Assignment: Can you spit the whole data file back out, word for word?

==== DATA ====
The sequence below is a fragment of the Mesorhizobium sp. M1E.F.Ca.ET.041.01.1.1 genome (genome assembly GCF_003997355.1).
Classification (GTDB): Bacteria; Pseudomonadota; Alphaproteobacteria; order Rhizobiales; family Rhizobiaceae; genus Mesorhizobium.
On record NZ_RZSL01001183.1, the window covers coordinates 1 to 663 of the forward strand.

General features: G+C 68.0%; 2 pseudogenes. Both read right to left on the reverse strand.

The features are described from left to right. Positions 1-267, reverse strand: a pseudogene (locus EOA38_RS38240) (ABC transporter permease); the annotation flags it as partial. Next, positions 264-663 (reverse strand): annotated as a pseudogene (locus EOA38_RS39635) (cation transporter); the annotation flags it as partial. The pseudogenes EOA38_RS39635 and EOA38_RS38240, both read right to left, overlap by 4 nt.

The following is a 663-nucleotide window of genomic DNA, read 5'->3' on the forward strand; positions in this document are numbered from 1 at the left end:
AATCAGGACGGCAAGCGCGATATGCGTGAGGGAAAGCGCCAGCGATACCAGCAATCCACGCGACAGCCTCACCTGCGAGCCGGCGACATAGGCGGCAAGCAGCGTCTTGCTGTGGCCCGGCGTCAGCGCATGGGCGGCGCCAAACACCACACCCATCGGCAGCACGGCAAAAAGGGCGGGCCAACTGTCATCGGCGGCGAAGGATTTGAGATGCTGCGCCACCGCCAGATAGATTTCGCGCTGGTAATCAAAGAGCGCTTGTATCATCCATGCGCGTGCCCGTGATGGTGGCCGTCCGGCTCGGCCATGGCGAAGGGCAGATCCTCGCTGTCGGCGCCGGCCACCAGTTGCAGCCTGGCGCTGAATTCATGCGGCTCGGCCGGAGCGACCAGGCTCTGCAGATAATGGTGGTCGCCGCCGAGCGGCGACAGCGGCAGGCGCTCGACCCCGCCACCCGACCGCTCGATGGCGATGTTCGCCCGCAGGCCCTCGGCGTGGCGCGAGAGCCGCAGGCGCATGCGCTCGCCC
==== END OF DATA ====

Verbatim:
The sequence below is a fragment of the Mesorhizobium sp. M1E.F.Ca.ET.041.01.1.1 genome (genome assembly GCF_003997355.1).
Classification (GTDB): Bacteria; Pseudomonadota; Alphaproteobacteria; order Rhizobiales; family Rhizobiaceae; genus Mesorhizobium.
On record NZ_RZSL01001183.1, the window covers coordinates 1 to 663 of the forward strand.

General features: G+C 68.0%; 2 pseudogenes. Both read right to left on the reverse strand.

The features are described from left to right. Positions 1-267, reverse strand: a pseudogene (locus EOA38_RS38240) (ABC transporter permease); the annotation flags it as partial. Next, positions 264-663 (reverse strand): annotated as a pseudogene (locus EOA38_RS39635) (cation transporter); the annotation flags it as partial. The pseudogenes EOA38_RS39635 and EOA38_RS38240, both read right to left, overlap by 4 nt.

The following is a 663-nucleotide window of genomic DNA, read 5'->3' on the forward strand; positions in this document are numbered from 1 at the left end:
AATCAGGACGGCAAGCGCGATATGCGTGAGGGAAAGCGCCAGCGATACCAGCAATCCACGCGACAGCCTCACCTGCGAGCCGGCGACATAGGCGGCAAGCAGCGTCTTGCTGTGGCCCGGCGTCAGCGCATGGGCGGCGCCAAACACCACACCCATCGGCAGCACGGCAAAAAGGGCGGGCCAACTGTCATCGGCGGCGAAGGATTTGAGATGCTGCGCCACCGCCAGATAGATTTCGCGCTGGTAATCAAAGAGCGCTTGTATCATCCATGCGCGTGCCCGTGATGGTGGCCGTCCGGCTCGGCCATGGCGAAGGGCAGATCCTCGCTGTCGGCGCCGGCCACCAGTTGCAGCCTGGCGCTGAATTCATGCGGCTCGGCCGGAGCGACCAGGCTCTGCAGATAATGGTGGTCGCCGCCGAGCGGCGACAGCGGCAGGCGCTCGACCCCGCCACCCGACCGCTCGATGGCGATGTTCGCCCGCAGGCCCTCGGCGTGGCGCGAGAGCCGCAGGCGCATGCGCTCGCCC